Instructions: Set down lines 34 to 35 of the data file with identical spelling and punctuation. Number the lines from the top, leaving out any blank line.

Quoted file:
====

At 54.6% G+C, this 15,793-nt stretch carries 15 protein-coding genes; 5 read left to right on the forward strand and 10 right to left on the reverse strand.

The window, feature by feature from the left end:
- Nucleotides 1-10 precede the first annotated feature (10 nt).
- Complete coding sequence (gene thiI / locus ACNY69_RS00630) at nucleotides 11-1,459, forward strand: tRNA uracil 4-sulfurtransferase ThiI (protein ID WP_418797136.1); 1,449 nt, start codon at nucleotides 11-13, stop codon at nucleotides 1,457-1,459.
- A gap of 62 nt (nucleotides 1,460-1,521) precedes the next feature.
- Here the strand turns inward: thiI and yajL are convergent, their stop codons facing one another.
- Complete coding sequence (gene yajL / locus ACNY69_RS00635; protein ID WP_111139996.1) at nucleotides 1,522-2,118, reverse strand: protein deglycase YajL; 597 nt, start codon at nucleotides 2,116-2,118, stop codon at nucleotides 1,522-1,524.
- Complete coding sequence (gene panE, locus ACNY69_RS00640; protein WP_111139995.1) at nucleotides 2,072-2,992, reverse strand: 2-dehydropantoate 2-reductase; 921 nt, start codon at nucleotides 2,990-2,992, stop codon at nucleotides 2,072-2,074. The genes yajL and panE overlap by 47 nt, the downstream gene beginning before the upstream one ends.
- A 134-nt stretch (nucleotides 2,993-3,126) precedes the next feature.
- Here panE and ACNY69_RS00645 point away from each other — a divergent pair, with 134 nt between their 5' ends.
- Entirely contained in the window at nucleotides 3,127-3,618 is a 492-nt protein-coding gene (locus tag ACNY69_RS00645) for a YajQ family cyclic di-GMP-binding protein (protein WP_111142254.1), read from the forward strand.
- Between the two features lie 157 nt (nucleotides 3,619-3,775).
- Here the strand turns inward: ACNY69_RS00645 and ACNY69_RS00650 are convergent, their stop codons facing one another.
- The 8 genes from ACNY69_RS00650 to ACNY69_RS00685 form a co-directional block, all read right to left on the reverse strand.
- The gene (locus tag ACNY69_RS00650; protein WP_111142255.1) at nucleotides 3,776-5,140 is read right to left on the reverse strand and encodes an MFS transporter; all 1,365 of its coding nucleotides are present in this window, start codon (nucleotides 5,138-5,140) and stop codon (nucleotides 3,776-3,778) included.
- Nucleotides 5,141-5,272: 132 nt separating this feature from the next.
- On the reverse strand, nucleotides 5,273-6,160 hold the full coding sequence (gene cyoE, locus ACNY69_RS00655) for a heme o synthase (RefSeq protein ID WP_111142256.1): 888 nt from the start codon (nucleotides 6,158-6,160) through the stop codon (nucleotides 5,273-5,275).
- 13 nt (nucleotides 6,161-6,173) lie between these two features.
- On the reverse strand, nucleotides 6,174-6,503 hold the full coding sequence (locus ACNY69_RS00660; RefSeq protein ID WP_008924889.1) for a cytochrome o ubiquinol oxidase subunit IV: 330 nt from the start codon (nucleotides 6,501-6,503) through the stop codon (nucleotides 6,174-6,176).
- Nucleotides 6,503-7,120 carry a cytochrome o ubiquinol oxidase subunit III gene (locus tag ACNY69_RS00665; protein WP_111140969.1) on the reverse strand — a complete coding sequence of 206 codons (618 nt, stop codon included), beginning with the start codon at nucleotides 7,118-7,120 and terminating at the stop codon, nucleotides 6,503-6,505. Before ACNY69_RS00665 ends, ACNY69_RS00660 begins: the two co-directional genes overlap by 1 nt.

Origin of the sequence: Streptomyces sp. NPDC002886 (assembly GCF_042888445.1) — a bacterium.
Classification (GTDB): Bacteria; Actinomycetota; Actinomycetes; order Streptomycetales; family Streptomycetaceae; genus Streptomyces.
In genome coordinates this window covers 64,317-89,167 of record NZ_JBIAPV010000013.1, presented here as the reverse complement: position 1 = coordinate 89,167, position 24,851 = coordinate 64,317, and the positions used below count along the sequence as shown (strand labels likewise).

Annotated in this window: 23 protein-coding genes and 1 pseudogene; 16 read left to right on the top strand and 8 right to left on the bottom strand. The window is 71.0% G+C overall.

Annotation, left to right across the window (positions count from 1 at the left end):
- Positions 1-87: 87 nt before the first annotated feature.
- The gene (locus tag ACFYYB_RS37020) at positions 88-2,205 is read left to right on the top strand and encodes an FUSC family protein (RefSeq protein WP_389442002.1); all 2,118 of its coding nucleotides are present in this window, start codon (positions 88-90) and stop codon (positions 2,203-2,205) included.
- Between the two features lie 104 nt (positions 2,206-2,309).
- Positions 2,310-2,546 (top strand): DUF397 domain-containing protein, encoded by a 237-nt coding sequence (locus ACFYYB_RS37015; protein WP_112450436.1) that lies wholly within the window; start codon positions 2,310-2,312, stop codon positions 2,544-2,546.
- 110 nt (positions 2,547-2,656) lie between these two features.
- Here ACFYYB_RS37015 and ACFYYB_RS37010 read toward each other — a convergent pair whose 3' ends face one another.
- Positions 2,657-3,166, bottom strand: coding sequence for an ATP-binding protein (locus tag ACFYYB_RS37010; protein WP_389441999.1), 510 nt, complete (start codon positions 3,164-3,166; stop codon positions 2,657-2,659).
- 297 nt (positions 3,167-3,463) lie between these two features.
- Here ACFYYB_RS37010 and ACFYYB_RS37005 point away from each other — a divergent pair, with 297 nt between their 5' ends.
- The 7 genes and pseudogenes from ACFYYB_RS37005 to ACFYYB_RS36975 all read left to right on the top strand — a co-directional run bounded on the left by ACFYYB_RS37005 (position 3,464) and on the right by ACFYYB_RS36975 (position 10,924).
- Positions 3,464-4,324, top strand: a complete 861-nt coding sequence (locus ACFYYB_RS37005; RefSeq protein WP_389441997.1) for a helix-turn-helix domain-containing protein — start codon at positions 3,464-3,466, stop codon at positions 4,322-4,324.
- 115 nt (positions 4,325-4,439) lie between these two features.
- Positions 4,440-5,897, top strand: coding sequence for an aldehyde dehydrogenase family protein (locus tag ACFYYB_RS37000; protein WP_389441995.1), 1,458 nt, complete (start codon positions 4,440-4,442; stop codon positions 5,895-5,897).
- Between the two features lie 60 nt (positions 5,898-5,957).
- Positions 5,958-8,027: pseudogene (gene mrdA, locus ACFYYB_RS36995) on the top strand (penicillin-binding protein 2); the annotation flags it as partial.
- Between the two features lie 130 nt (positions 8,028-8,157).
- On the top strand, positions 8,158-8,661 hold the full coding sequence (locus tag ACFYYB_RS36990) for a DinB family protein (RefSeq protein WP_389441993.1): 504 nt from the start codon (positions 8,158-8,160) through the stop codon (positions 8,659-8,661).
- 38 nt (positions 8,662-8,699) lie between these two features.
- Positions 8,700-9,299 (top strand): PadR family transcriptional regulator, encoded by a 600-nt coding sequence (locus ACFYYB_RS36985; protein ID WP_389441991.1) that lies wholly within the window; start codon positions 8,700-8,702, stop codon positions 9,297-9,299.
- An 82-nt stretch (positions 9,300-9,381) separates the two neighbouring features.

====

- Here ACFYYB_RS37010 and ACFYYB_RS37005 point away from each other — a divergent pair, with 297 nt between their 5' ends.
- The 7 genes and pseudogenes from ACFYYB_RS37005 to ACFYYB_RS36975 all read left to right on the top strand — a co-directional run bounded on the left by ACFYYB_RS37005 (position 3,464) and on the right by ACFYYB_RS36975 (position 10,924).